It's final exams time - check out these last minute tips

The Learning Assistance & Resource Center at West Chester University of Pennsylvania is pleased to offer the following tips to help students who are preparing for final exams:

  • Review should come early while material is still fresh in your mind.

  • The first reading of the material should be followed by a break of several hours before a second reading of the same material.

  • Predict exam questions using as many as possible resources including questions the textbook, chapter headings, class notes, and previous quizzes and exams.

  • Keep all previous tests and review them prior to taking the final exam.

  • Several days before the final exam, plan four or five assigned times in which to cover all of the term's material.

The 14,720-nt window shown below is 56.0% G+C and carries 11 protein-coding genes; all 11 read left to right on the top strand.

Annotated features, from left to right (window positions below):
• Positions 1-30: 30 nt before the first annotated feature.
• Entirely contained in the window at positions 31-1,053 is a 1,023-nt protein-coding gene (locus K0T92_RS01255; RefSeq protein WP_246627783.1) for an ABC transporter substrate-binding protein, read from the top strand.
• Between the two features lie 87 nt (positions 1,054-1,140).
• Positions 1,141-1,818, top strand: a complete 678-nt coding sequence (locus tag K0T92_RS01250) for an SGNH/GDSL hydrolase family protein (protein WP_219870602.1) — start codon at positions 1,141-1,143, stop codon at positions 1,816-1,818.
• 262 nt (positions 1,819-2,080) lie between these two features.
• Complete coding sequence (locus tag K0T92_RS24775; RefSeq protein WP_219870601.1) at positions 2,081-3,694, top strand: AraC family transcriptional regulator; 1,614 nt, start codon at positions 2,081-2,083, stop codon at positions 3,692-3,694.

• The last session should be spent looking over the material of the whole course.

  • Review the main points, especially those you find most difficult to recall.

  • As a rule of thumb, go through the main headings of the text or your notes and see if you can remember the content.

  • For the week before and during exams, life should be as normal as possible and normal habits of sleeping, eating, exercising, etc. should be maintained.

  • Get rest. A clear head is important for the efficient taking of exams.

  • Eat a nutritious breakfast (or meal) before the exam, but do not overeat. Complex carbohydrates are better than foods high in fat content.

  • Arrive early and choose a seat where latecomers will not disturb you. Do not sit by a window or next to the door; you will be distracted and will lose your train of thought.

  • Look over the entire exam to see how long it is, which parts count more in scoring, or which parts may be easier to answer or require more time.

  • Answer the easy questions first! Attack only one question at a time without worrying about the ones to come.

  • Outline before answering essay questions.

  • Leave a few minutes at the end to review your answers. Do not second-guess your answers to multiple-choice questions; your initial "hunch" is usually right.

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